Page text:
Rhode Island is joining the growing list of states with a $30 million proposal to cover two years of tuition at their public colleges for qualifying students.
Rhode Island Gov. Gina M. Raimondo this week announced Rhode Island’s Promise, which would guarantee two years of free college for graduating resident high school students who complete their degree on time from the Community College of Rhode Island (CCRI), Rhode Island College (RIC) and the University of Rhode Island (URI). The program would start with high school seniors who graduate this spring.
“Rhode Island’s Promise honors our commitment to Rhode Island students who are asking for nothing more than a fair chance,” Raimondo said at an event on Monday where she announced the plan.
Raimondo noted that today’s jobs require more than a high school education, which is why the proposal is critical for the state’s economy. More than 70 percent of jobs in Rhode Island will require a postsecondary degree in the coming years, yet less than half of the state’s adult population currently has a degree beyond high school, according to the governor’s office.
At the same time, almost 90 percent of Rhode Island 12th graders say that they plan to attend college, yet less than two thirds of students enroll.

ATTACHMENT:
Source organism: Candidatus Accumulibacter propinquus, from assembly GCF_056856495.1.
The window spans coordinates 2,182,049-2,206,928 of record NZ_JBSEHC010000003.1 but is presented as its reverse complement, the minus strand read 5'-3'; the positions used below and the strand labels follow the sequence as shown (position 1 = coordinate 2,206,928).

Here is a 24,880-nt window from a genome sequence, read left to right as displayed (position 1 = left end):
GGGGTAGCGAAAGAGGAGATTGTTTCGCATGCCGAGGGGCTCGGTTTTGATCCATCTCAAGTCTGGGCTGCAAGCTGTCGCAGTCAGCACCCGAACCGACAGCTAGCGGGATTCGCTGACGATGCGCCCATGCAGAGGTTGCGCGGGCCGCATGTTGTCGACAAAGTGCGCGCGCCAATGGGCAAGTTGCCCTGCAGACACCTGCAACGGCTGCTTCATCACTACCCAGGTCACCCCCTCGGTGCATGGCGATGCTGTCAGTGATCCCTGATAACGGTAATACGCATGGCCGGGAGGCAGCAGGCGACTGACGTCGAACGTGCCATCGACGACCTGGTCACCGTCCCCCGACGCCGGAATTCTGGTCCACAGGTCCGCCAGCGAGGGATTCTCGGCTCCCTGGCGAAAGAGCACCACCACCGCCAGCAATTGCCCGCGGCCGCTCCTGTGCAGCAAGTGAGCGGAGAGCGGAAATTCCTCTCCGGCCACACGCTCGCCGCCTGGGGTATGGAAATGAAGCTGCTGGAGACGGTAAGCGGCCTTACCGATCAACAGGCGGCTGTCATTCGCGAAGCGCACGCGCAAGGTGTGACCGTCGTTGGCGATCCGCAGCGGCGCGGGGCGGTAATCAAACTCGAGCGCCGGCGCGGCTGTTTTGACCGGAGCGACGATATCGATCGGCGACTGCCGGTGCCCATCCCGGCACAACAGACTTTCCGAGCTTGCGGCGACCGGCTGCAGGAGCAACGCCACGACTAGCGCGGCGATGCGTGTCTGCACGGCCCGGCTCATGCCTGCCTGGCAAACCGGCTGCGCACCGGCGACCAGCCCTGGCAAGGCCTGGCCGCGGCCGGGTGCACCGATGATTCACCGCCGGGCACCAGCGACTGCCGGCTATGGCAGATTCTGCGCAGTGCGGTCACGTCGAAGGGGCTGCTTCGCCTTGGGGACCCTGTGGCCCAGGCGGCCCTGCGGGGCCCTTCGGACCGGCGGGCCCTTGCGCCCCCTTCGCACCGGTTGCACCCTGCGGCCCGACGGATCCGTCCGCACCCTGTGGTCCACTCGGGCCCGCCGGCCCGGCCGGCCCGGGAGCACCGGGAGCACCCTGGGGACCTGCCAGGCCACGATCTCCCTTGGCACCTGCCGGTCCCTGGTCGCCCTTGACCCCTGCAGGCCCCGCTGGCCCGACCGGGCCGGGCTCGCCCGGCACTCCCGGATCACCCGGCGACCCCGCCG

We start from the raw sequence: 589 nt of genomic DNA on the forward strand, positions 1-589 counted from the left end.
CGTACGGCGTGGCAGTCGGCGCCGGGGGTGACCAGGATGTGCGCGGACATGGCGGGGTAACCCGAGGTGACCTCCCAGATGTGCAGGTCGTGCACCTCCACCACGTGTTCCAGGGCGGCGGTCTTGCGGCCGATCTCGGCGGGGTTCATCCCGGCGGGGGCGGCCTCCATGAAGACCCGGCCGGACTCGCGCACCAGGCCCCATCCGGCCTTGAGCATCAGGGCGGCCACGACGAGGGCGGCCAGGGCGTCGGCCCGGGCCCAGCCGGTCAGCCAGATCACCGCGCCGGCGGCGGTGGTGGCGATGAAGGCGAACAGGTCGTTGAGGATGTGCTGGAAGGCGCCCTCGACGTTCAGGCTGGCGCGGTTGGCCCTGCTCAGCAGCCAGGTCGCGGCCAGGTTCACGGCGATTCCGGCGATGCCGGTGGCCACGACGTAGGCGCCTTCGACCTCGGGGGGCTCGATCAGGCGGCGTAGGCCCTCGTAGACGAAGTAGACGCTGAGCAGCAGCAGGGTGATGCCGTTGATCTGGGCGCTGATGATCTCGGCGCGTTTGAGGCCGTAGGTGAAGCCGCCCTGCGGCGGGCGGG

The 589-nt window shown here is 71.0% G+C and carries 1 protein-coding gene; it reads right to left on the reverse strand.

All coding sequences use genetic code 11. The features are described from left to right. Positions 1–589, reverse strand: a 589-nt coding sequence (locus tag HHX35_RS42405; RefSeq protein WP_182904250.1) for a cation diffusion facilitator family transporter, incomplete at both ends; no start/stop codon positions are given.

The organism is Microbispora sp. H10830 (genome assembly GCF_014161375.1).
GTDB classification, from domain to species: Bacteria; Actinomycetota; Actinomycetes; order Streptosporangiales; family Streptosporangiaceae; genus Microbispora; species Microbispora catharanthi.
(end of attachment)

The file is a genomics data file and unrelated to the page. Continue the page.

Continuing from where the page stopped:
“We know that our students face significant financial challenges that can stall or even stop their progress,” said CCRI President Meghan Hughes. “By offering two years of free college to our state’s high school graduates, the Rhode Island’s Promise increases their ability to persist, complete their associate degrees and certificate programs, and pursue a bachelor’s degree and high-quality careers right here in Rhode Island.”
A national trend
The plan would cover tuition and mandatory fees for full-time students who qualify for in-state tuition earning an associate degree at CCRI. At RIC and URI, the scholarship would cover tuition and fees for a student’s junior and senior years.
Rhode Island is the latest among states seeking to financially help their resident students with college costs. Earlier this month, New York’s governor proposed covering the first two years of college at any public college or university in the state. The movement among states was started by the Tennessee Promise, which kicked off last year.
In addition to states, municipalities, colleges and other organizations have started their own college Promise efforts over the past several years since President Barack Obama presented a proposal to offer two years of free community college to qualifying students.